This is part eight of our continuing story of Alan and Lynn that began as In the Shadow of Death. Now Lynn has passed away from metastasized breast cancer in the face of a promise they both held in their hearts for her healing. Alan is left to deal not only with his grief, but his view of a God he was certain would heal her.
From Alan June 22, 2019 (52 days after first email):
I am hoping we will stay in relationship even if there comes a time when I am “ok.” God has used you more than anyone else to help me, and I appreciate it more than I can say.
Today is one month since Lynn died. I have been weeping again and crying out to God. My eyes seem to be opening more and more to how wonderful Lynn was and how much she loved God. I knew what I had as far back as when I first fell for her in the mid-1980s. I knew she loved God deeply, but I am learning as I read some of her devotionals just how much she adored Him. And I am seeing how much she loved me. So I am still in whatever the grief experts would call the weeping and wailing stage. The reality of how permanent this is, is like a well-placed punch in the face, landing squarely over and over.
Wayne, I do not know if I can do this. I need her so desperately, yet I cannot feel her hand in mine, cannot hear loving words of encouragement, and cannot look into her big brown eyes, lit up with her smile that captivated my heart so many years ago.
I’m not ignoring your encouragement. I read it over and over. Today I’m having a horrible time as I realize that this is my reality now – single, widowed, alone.
Yes, you’re only a month into this process. In grief time, that is barely a blip, unfortunately. Let the tears flow. Hold your grief on the lap of a loving Father. Celebrate her life as best you can. Look back at the joys of having known her, not at the unknown future without her. One will help you heal, the other will drive you to despair.
Have you noticed that imagining what our futures will be like, is never helpful? For one, we’re mostly wrong. The future is always unknown. Certainly, Lynn won’t be there, but you have no idea yet what will be—how God will make himself known to you and what gifts he will yet pour into your life. I heard one man say that the reason we are so stressed and in pain about our future is because humans cannot imagine grace. So, when you contemplate the future, do you notice how alone you are in it—not just without Lynn, but also without any real understanding of how God will be with you in whatever circumstances come.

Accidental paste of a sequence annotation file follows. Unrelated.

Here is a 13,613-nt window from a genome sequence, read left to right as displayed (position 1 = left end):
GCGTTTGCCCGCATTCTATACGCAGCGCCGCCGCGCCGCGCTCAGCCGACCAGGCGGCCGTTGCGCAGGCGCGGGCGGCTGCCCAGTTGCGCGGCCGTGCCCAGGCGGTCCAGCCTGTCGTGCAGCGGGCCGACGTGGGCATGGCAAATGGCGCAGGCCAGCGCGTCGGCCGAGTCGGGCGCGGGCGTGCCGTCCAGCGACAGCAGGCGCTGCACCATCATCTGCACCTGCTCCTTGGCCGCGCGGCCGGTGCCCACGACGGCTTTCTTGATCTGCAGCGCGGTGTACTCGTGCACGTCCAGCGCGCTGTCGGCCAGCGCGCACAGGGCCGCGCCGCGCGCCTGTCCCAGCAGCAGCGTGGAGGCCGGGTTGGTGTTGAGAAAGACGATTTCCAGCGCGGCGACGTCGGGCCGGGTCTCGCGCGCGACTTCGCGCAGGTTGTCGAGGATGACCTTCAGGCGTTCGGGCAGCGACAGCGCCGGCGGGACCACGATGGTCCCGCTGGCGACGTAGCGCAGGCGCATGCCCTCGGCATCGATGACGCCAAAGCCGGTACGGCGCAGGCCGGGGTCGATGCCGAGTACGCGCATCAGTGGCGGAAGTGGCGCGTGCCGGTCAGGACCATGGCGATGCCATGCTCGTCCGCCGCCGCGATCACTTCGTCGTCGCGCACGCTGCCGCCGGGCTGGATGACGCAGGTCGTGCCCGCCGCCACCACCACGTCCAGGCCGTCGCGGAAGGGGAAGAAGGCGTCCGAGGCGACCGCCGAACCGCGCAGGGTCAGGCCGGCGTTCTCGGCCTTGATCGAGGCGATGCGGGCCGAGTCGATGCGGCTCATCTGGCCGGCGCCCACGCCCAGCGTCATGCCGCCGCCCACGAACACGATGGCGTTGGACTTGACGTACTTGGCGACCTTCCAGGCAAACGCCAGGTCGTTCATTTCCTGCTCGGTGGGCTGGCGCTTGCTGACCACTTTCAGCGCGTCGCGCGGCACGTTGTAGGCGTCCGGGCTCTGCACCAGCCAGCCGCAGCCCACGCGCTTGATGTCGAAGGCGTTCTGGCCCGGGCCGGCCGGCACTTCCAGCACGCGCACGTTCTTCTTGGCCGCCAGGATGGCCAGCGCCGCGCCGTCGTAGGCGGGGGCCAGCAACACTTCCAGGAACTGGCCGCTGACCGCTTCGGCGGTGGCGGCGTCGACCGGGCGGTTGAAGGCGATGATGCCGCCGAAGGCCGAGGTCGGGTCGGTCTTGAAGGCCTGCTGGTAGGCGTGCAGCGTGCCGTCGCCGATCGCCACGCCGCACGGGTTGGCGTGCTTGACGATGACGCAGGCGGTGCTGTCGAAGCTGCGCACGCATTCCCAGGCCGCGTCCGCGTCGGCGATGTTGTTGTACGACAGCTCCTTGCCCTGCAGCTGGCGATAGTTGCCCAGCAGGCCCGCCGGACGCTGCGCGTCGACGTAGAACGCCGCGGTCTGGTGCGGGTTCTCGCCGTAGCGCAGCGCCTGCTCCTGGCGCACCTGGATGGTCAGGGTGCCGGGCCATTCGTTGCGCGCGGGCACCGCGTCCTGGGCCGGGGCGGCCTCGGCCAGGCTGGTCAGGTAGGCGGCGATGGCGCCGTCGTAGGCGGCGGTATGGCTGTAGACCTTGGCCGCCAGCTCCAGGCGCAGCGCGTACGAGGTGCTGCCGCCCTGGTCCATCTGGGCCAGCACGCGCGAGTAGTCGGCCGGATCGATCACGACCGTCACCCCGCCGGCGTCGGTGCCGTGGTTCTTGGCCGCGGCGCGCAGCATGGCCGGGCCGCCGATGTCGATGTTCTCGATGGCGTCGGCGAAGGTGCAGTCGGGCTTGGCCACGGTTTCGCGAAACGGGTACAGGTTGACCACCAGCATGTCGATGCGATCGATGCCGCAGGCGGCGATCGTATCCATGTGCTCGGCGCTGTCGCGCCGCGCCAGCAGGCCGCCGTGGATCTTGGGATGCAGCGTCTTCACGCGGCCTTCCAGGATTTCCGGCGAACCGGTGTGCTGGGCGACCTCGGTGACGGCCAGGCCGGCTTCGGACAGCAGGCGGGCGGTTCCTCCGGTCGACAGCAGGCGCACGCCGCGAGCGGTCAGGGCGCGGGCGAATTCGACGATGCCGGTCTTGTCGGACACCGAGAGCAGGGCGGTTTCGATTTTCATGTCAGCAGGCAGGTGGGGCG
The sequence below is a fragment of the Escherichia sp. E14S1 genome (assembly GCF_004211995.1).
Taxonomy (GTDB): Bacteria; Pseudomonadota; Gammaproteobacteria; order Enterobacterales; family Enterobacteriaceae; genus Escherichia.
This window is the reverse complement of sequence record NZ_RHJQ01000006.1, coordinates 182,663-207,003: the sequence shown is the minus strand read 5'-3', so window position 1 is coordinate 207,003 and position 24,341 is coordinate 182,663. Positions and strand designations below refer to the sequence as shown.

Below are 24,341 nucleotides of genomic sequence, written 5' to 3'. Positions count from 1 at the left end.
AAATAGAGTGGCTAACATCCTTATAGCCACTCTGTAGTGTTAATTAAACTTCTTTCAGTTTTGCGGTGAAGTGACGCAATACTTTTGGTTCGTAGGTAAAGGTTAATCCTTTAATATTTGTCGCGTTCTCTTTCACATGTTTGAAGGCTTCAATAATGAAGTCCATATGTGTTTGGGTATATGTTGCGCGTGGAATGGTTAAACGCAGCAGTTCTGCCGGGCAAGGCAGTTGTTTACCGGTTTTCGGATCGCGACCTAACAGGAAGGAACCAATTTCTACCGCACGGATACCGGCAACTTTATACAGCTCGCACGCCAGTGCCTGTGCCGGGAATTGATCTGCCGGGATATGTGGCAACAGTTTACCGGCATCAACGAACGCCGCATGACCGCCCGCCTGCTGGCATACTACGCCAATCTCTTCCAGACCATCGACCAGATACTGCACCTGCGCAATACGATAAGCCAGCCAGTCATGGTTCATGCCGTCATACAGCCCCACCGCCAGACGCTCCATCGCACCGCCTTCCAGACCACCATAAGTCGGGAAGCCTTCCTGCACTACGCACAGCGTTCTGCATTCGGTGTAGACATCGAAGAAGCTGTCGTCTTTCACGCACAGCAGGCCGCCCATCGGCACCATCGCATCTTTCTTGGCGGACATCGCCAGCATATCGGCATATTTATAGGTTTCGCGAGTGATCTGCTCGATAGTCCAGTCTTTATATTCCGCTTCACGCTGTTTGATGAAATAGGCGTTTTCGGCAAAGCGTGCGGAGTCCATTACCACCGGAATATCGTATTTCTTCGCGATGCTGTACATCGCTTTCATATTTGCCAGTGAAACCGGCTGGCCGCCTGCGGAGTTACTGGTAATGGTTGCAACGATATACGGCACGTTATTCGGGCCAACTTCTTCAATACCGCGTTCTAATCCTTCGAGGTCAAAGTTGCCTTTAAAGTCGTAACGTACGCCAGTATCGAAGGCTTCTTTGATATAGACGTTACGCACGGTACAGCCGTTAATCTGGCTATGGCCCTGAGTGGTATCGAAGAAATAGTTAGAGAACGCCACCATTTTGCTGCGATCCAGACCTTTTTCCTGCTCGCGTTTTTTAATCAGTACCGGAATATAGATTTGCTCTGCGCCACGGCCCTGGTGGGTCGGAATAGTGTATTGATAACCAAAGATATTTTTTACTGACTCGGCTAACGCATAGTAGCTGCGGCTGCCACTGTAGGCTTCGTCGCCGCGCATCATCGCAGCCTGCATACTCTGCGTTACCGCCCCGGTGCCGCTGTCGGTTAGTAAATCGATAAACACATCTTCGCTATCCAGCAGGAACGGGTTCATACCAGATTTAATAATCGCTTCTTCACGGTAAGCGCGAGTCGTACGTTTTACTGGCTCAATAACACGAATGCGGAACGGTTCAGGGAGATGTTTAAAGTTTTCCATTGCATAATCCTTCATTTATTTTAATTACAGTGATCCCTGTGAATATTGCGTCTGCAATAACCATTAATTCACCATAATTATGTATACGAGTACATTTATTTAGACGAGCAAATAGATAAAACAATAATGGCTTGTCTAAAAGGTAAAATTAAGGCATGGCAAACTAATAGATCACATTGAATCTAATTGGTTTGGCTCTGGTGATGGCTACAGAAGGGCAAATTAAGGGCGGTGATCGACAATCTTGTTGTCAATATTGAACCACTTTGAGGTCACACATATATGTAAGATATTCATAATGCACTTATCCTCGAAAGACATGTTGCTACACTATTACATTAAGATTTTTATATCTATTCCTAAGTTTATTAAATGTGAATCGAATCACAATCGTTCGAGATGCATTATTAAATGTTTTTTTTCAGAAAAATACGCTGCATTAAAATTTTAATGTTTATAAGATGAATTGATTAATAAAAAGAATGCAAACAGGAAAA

Grace can only be assimilated one day at a time. Do you have enough for this day? Tomorrow will be another challenge, and there will be grace for that one. And the next, and the next. Take it in one-day bites, not trying to find all you need for all the potential outcomes of life from here on out. You can’t try to live the feared challenges of tomorrow on today’s grace. We’re not built that way. Again, nothing about this took God by surprise. He has whatever it will take to heal the wounds of her passing and still give you a hope and a future.
Alan, I’m so sorry for what you’re going through and don’t know that I would negotiate it any better if my wife had passed a month ago. However, I am concerned that you talk about her as if you’ve lost your God, the only source of love and support, and are hopeless without her. Is it possible that somehow her memory is supplanting God’s presence with you, or at least the hope that there are joy and life to be lived beyond her? If I were talking to a married couple that expressed this kind of dependency, I would consider the relationship unhealthy. If we want our spouse to be all the things that God said he would be to us, then we’re missing out on the greatest gift in the universe. Lynn was a great gift, but she is not the greatest gift. Are you thinking much about that? Have you elevated Lynn to a place in your heart that only God can fill? It may just be your grief talking, but that’s what I’ve heard in the last couple of emails.